- Seek Simplicity
The timesheet will never die, and all great agencies need smart processes, but these also need to be flexible. Creativity, which should always be the focus of an agency, gets stifled if process is too strenuous. Allow employees to ‘hothouse’ ideas, share learnings and to drag in other opinions to a campaign planning stage if necessary. Often, a small agency has an advantage here, as mobility is almost a given, considering smaller resource, but internal flexibility must be maintained even as an agency grows.
- Process Information
The default within agency land seems to be secrecy unless it’s a positive and manicured message, but this too needs to change. Perhaps the best example of an agency sharing information freely and gaining from it is Simply Zesty, but the likes of Social @ Ogilvy also have a strong content marketing strategy for their own brand too. Transparency must be valued, and that goes for internally too – often, information sharing between departments can be non-existent, meaning a lack of wider learning or insight into what other people in the company actually do, or worse, good insights and ideas falling through the cracks due to bureaucracy getting in the way.
- Encourage Divergence
The best agencies are more than just agencies. They’re artists, product creators, cultural influencers. As Caddell rightly says, ‘rarely is there just one solution to a given problem and rarely do you know the return on each solution before they are tried’. Influences from other business and media spaces should be sought, and often divergent thinkers are the key to unlocking the answer to a problem. Staleness in thinking can be an easy trap to fall into, and needs to be combatted.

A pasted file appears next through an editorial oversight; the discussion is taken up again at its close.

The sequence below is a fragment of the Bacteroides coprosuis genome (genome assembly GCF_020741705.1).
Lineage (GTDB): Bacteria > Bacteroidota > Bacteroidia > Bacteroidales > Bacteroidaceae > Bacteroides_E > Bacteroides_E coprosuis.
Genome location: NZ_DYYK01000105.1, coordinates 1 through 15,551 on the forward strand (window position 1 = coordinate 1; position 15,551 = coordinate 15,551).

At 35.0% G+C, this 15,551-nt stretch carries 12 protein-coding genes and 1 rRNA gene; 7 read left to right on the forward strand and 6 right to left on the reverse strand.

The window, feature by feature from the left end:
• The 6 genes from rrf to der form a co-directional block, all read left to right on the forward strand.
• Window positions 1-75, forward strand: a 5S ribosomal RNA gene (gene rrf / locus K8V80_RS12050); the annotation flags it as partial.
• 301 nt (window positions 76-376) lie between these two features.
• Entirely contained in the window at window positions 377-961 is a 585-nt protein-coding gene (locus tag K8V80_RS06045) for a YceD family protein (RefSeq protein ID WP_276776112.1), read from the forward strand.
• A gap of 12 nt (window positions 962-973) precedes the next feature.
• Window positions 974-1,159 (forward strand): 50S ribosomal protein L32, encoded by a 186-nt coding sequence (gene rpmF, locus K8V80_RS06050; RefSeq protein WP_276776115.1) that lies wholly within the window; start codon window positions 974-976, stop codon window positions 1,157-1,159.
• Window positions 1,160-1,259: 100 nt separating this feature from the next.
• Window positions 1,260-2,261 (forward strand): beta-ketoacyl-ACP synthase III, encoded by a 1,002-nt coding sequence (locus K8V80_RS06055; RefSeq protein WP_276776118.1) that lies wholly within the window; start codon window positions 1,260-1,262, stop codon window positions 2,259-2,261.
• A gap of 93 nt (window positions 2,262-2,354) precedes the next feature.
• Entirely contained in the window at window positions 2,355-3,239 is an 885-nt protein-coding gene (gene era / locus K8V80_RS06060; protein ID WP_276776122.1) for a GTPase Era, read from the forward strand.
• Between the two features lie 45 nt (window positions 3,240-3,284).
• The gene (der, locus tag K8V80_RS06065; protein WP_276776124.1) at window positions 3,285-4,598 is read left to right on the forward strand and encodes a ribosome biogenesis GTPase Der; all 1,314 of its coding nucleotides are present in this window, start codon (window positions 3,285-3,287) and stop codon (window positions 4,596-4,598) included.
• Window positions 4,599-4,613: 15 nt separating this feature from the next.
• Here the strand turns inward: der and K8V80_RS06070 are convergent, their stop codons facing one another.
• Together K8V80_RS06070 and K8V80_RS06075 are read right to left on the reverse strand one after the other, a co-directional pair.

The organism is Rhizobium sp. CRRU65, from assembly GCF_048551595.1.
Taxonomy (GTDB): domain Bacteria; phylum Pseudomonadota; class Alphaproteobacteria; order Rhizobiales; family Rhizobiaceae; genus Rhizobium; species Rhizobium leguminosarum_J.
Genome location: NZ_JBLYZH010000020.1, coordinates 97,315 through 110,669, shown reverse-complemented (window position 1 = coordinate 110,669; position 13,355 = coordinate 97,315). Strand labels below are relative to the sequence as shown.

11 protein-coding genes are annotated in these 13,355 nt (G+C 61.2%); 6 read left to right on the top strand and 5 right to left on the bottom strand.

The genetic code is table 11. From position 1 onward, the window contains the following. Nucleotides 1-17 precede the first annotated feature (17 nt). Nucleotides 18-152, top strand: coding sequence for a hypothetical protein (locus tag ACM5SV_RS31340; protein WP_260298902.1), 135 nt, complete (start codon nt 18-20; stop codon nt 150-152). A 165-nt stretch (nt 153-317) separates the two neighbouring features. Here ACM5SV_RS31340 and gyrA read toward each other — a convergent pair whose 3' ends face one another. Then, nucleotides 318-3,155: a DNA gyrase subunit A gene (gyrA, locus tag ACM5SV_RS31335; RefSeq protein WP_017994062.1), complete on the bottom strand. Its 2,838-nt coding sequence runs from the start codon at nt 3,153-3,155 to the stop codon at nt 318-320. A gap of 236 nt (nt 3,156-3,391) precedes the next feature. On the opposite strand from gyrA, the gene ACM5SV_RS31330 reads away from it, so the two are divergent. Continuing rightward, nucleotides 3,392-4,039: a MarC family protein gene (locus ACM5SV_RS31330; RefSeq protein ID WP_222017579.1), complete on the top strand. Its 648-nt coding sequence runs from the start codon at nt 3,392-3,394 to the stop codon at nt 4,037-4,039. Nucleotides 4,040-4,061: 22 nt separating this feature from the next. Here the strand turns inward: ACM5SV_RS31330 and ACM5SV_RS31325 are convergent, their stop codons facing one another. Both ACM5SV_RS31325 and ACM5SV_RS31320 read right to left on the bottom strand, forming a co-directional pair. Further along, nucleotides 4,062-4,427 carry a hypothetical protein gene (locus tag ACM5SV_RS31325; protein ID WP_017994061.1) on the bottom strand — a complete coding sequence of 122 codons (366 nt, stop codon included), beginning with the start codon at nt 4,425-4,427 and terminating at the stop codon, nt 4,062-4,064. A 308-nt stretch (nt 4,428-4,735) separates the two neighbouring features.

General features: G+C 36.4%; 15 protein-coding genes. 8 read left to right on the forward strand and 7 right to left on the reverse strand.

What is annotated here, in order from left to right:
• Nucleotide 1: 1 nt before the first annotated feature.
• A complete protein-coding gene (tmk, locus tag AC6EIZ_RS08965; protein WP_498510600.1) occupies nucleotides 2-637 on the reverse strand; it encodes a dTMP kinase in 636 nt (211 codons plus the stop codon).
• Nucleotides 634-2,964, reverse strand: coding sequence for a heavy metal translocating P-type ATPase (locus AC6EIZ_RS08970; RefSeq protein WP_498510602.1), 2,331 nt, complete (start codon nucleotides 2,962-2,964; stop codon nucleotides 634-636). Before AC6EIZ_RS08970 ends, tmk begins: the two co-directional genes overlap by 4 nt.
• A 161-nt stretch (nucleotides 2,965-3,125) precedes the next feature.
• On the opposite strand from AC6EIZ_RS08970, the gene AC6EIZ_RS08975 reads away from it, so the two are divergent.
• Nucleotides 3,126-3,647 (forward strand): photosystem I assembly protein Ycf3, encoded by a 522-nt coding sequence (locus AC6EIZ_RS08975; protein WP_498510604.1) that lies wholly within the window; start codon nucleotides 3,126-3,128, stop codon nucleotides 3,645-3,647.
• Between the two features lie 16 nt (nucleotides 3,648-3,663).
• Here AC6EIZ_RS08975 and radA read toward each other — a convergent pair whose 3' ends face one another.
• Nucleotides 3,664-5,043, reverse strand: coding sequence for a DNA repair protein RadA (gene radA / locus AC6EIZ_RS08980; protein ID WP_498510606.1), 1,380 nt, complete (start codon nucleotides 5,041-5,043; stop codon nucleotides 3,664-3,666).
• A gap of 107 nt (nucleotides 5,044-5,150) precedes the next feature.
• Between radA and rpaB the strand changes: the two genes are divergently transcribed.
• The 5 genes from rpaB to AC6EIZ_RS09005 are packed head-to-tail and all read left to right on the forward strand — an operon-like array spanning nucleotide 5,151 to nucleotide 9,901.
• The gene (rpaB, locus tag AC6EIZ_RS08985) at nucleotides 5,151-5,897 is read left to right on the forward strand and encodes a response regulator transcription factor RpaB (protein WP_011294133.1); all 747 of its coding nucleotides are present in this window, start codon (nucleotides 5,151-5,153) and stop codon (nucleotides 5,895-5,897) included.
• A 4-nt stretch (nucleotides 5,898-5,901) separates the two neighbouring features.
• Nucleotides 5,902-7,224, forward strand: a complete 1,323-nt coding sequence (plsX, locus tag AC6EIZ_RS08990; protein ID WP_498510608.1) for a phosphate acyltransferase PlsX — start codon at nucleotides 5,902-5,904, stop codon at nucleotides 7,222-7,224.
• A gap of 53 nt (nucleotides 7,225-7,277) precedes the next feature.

- Enable Crossover
This concept is based around ensuring objectivity in ideas, and allowing teams to mesh their ideas when relevant. ‘For organisations in transition, the single most important thing that can be done is to remove politics from deciding wins, ensuring that objectivity reigns in decision making and ensuring teams are rewarded for tangible results’. This counts doubly for agency land.
- Serve Networks
Again, relevant to the idea that secrecy has always been king in the marketing world, building softer networks of people you can call on (freelancers, designers, technologists or even artists) is both cost effective, but better for the brands you work for too. Without the constant salary costs, you get insights into other, related areas to advertising and the cultural benefit of working with great people – the network effect of labour so to speak.
Advertising agencies, in some form or another, will likely always be around. But they aren’t insulated from being completely disrupted. Sleepwalking into an era of non innovation or an attempt at avoidance of this, just like newspapers or physical music, would be a huge oversight.
The 21st century advertising agency will have many subtle differences. While the above isn’t a roadmap for success, change is a comin’, and it will impact your agency, so there should be a lot to think about.
For more on Undercurrent, see here.